Elmo L. Stanley died on Saturday, September 13, 2008 at Greenspring Village in Springfield, VA. from complications of lung cancer.
Mr. Stanley was a 25 year resident of the City of Falls church and an active parent in the City’s public schools. He was vice president of the George Mason Jr-Sr High School PTA during the mid-1960’s.
His daughters, Harriett and Sarah Stanley, attended Mt. Daniel and Madison Elementary Schools, as well as George Mason.
Stanley was also vice president and General Superintendent of Stokely-Simpson Construction Company in Merrifield. He also owned a farm in what is now Fairfax Station.
Elmo Stanley was born November 26, 1922 in Ferrum Virginia. He was a 7th generation Virginian and the 14th of 15 children born to William Lee and Cora (Young) Stanley. Nine of those children survived to adulthood.
Stanley graduated from Rocky Mount High School in 1942. Following graduation, he worked as a dresser drawer cutter for Bald Knob Furniture Company in Rocky Mount, making 40 cents per hour. However, war fever was gripping the nation and he soon left southern Virginia. His destination was Baltimore, MD, where the war effort had created jobs.
In Baltimore, he lived in Anna Greenwood’s boarding house while he worked the 3-11 p.m. second shift for Glenn L. Martin Company. The Martin Company made B-26 bombers and Stanley’s job was cutting landing gear parts. Today, the company is known as Lockheed-Martin.
During the day, he attended Baltimore Polytechnic Institute to learn how to read blueprints and run power tools.
Despite the fact that he couldn’t swim, Stanley joined the Navy in 1943. Dispatched from Baltimore, he served as an Electrician’s Mate aboard the U.S.S. Eisner, a Destroyer Escort. While Stanley was aboard, the Eisner crossed the Atlantic on convoy duty 12 times.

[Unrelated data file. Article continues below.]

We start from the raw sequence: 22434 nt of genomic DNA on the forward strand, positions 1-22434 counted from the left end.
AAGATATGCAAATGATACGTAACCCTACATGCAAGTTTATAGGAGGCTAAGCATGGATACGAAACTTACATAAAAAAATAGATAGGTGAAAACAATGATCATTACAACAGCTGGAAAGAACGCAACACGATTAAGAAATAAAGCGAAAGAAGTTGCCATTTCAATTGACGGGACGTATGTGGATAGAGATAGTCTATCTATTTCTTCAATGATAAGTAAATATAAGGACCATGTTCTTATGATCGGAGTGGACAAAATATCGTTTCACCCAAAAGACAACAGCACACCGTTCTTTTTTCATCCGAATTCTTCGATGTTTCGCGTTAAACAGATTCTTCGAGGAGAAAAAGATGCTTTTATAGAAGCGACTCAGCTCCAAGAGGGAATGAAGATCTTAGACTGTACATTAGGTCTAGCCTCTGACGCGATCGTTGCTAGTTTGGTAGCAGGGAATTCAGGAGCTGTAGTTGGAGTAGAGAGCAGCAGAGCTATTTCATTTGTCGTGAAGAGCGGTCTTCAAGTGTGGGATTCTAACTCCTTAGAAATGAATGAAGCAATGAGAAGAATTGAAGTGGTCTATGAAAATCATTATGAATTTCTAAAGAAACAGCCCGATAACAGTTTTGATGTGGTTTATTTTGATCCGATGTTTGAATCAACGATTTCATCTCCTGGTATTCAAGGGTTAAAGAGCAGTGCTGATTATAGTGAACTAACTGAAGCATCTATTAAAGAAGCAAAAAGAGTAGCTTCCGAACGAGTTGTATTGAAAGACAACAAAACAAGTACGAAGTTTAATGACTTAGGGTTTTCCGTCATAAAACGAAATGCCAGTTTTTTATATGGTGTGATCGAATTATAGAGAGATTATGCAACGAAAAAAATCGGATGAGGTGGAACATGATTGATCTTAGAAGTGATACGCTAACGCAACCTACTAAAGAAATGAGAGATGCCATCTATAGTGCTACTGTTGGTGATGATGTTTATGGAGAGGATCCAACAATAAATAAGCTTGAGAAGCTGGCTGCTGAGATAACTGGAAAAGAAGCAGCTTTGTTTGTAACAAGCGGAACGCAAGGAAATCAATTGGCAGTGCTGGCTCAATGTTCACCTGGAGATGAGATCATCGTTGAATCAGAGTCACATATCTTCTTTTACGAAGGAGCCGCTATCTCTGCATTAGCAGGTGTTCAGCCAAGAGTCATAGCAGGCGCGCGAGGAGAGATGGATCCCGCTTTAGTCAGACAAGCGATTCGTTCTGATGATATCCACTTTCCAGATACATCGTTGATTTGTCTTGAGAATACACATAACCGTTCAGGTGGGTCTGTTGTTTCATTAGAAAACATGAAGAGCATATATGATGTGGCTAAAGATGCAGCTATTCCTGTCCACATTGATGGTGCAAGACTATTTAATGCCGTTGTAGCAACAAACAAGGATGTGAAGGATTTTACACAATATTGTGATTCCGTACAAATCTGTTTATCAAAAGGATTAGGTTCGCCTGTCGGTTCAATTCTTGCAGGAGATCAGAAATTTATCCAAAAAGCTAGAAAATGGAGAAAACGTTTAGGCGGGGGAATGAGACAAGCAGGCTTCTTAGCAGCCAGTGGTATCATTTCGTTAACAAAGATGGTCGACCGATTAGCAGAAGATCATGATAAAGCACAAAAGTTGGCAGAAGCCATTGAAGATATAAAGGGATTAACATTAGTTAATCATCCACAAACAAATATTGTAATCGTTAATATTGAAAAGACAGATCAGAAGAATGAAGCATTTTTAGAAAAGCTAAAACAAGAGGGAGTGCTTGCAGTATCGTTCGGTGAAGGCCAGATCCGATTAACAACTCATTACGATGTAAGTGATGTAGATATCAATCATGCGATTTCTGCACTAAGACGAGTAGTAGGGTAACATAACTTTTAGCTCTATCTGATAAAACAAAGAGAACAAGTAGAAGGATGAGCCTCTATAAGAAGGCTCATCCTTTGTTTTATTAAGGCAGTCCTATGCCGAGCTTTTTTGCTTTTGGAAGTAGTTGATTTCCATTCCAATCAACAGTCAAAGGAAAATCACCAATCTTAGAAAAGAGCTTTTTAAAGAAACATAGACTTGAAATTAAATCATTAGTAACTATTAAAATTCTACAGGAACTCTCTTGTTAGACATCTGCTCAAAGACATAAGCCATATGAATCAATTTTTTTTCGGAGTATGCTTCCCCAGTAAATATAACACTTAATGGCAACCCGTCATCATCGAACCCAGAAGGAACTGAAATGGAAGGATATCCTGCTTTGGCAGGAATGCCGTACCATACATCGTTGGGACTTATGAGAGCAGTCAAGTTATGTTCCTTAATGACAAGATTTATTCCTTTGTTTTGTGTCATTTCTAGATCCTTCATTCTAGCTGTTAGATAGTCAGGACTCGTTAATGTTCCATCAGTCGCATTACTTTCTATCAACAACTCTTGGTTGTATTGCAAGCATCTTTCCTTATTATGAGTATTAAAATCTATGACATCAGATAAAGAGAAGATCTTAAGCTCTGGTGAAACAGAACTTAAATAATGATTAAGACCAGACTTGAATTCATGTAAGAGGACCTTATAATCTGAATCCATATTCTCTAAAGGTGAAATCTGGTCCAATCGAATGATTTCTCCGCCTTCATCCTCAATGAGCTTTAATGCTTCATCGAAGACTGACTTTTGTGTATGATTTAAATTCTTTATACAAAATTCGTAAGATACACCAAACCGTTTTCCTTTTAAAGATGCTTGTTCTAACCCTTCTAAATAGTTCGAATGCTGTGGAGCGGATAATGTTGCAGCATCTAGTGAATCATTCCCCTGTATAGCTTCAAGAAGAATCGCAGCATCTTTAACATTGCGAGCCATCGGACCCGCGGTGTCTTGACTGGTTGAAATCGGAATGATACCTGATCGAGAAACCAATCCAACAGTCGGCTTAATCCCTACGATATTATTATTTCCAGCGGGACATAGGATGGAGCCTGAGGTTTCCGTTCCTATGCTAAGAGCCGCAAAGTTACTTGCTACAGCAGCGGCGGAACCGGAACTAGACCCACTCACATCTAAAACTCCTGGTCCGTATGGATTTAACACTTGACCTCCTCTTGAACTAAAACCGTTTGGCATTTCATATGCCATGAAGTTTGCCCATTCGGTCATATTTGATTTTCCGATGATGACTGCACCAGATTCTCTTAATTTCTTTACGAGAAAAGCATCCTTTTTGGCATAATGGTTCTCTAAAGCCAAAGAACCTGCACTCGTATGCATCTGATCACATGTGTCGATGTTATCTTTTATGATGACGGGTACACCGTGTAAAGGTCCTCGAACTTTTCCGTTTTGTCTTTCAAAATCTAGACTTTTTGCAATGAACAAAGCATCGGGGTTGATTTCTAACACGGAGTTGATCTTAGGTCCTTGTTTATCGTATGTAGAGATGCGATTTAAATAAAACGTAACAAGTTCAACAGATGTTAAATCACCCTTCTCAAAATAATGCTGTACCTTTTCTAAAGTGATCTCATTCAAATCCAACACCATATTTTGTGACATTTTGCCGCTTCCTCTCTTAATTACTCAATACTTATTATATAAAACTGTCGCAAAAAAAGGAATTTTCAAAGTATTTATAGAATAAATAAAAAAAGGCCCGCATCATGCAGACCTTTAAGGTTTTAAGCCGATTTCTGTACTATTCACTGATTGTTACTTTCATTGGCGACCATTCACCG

When hostilities ended in Europe, the Eisner was assigned to the Pacific Theater. Stanley found himself in Okinawa when the war ended.
Elmo Stanley returned to Rocky Mount after the war, but found that there was little to do for work, especially for young men who had seen so much of the world in a short time.
After moving to Northern Virginia, he began working as a laborer for the Washington Gas Light Company.
On Veteran’s Day 1948, he married Mariana Trice, a Marine Corps veteran from Arlington, Virginia. They had two daughters, Harriett (1950), who is a Massachusetts legislator, and Sarah Jean (1953), who owns her own company in Portland, Oregon.
In the early 1950’s, Stanley joined the Stokely-Simpson Construction Company, where he worked for the rest of his career. Stanley began as a welder and moved up through the ranks to machine operator, foreman, general superintendent and vice president. He retired shortly after his 60th birthday in 1982.
During that time, he was a member of the Northern Virginia Builder’s Association and the Northern Virginia Tennessee Walking Horse Association.
Stanley’s first marriage ended in divorce in 1969. In 1970, he married Sophia (Abramowich) Cordani of Fairfax, VA. Cordani’s daughter, Fran Rudd, is a realtor with the ERA/Elite Group in Fairfax County.
Stanley and his second wife moved to Whitestone, VA during the 1980’s and then to Naples, Florida. In 2003, due to health problems, they returned to Virginia to live in Springfield’s Green Spring Village.
Stanley was also member of the Masonic Lodge for nearly 60 years.
His family includes his wife of 38 years, Sophie; two daughters, Harriett L. of West Newbury, MA and Sarah J. of Portland, OR and a sister, Olive Stanley of Manassas, VA.
Also left are a step-daughter, Fran Rudd and her husband, Dale of Fairfax Station, VA; a step-grandson, Michael Rudd, of Centreville, VA, his wife Kathleen and children Andrew and Natalie.
He also leaves a niece, Julie Cochran, of Manassas and two nephews, Larry Patterson of Fieldale and Dale Sloan of McLean.
Mr. Stanley was cremated and his ashes distributed by his family. Arrangements were by Demaine Funeral Home in North Springfield.